And Paul you can't comment on Arctic ice without putting it in some sort of historical context - dont forget the Viking settlements in Greenland in the MWP.

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    Comment number 8.

    I'm sure some bright spark will say 'Ah yes, Antarctic sea-ice is increasing, but the continental ice sheets are thinning', if indeed they are, or might be, or have been, to any significant degree. I would not be surprised if that were the case - the world warmed considerably from 1979-80 to about 1998. The Antarctic is probably a more reliable indicator of long term, externally driven climate change (that's the nominal interpretation, not the partisan warmist interpretation) than the Arctic which is far more under the influence of internal (cyclic) climate variability, e.g. ocean currents. In that respect, I believe the 'striking long term decline' in NH sea-ice (since 1979!) is neither particularly striking or very long term. In fact, it is entirely unremarkable, as is the current build-up of sea-ice around the Antarctic. Such events are driven by natural changes in our climate forced by internal and external variability, chiefly ENSO/PDO/AMO and solar and volcanic activity. CO2 emissions may play a part but I believe it is minor, maybe even insignificant.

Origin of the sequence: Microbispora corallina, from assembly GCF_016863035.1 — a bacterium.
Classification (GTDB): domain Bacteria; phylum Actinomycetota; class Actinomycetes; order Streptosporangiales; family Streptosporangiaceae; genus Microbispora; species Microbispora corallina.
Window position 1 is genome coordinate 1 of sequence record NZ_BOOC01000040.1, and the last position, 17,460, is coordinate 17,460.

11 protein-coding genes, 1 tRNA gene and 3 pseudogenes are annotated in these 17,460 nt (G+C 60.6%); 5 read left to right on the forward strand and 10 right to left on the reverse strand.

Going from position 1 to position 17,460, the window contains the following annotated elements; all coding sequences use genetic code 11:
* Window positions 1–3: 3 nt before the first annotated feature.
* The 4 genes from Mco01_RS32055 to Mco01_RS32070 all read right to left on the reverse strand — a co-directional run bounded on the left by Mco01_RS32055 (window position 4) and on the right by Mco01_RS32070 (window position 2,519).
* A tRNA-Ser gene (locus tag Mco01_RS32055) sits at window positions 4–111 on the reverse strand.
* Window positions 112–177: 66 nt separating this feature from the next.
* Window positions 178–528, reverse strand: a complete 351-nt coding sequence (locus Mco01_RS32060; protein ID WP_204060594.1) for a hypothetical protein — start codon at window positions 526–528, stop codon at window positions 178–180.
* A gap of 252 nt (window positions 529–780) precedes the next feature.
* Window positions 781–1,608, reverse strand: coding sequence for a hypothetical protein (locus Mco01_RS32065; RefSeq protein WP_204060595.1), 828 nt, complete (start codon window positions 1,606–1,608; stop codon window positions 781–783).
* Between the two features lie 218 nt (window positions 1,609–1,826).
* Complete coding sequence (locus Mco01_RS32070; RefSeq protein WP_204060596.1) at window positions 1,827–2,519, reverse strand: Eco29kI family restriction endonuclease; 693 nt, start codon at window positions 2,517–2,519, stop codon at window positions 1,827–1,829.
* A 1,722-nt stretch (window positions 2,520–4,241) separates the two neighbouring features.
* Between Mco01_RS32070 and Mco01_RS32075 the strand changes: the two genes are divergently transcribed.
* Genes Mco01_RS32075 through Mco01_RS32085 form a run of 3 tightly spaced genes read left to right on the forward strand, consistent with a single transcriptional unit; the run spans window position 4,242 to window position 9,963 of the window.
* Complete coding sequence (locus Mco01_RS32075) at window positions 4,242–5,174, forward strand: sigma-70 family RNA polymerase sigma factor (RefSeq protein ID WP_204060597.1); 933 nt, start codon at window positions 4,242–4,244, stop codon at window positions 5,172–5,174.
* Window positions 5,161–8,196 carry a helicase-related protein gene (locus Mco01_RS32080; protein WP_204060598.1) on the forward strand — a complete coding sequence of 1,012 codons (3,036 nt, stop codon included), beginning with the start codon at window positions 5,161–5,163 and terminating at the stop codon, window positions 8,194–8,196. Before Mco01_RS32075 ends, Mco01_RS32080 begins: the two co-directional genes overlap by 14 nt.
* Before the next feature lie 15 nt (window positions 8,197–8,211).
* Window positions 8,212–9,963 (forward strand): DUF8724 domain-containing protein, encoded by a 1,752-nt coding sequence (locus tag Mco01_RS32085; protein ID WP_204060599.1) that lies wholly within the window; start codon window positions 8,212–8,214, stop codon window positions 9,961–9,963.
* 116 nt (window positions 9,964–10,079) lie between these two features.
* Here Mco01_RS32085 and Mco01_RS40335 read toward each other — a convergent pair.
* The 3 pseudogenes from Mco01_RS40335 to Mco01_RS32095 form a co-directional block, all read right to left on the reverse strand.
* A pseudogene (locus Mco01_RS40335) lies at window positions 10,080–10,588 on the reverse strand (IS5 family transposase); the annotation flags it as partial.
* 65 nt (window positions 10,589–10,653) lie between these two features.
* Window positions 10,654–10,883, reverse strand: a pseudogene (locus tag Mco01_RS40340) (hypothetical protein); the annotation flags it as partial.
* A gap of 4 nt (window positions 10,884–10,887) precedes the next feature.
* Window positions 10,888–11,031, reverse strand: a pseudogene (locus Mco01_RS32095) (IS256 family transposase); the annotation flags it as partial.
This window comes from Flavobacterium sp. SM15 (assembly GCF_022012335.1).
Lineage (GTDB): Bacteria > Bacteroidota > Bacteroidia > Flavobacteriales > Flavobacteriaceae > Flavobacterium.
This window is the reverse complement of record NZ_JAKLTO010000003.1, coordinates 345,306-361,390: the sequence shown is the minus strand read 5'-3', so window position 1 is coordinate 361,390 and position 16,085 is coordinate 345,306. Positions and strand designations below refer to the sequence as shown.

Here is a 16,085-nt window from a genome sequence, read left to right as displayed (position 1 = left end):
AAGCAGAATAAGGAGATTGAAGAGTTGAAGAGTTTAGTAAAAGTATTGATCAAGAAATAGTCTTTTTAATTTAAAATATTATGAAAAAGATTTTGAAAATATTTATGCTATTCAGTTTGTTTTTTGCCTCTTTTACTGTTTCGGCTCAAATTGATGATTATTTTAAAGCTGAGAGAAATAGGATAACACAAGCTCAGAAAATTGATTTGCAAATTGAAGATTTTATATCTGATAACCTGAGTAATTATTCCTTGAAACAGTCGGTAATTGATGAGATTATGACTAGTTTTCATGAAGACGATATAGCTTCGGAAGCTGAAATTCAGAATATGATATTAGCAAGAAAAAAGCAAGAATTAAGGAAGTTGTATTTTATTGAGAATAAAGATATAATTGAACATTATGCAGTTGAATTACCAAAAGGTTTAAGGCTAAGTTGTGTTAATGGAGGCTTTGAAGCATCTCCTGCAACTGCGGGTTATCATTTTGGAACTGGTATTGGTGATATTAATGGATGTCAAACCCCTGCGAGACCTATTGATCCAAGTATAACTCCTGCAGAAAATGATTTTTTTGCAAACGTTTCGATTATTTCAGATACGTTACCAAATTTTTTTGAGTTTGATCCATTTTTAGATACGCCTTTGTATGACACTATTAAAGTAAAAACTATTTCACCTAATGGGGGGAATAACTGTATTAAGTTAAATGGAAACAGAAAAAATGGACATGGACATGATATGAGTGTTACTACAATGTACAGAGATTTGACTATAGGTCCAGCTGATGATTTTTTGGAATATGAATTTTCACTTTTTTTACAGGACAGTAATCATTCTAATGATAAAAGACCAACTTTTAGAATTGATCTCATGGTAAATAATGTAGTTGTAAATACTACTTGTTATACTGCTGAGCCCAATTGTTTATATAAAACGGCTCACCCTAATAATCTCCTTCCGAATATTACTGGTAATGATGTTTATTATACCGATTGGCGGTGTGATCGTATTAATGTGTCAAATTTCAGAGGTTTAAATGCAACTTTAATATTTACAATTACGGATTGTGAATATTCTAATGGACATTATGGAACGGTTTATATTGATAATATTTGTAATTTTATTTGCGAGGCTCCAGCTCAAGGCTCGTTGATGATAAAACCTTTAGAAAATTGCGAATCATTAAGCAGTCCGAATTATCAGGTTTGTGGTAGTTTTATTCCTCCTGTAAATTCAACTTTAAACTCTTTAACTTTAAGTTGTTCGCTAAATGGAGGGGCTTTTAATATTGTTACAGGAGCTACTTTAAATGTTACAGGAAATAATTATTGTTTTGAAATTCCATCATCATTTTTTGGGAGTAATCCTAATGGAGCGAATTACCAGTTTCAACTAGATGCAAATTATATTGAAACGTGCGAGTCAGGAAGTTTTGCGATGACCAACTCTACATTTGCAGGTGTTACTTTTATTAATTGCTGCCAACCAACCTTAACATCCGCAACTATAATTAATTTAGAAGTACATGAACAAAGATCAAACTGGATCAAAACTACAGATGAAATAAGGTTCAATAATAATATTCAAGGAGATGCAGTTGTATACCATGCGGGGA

We keep obsessing over what the models predicted or failed to predict, seemingly forgetting that those models are entirely fallible and simplistic and built upon assumptions which can never be scientifically demonstrated. They are, at best, useful guides as to how the world might behave under certain circumstances; that is all. They, and the scientists who devise and run them, should never have been elevated to positions where they could dictate policy. Direct observation and empirical analysis should guide our assessments of climate change and these, I am afraid, allow very little leeway for interpreting recent and post industrial age warming as being anything other than due to natural climatic variability.

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    Comment number 9.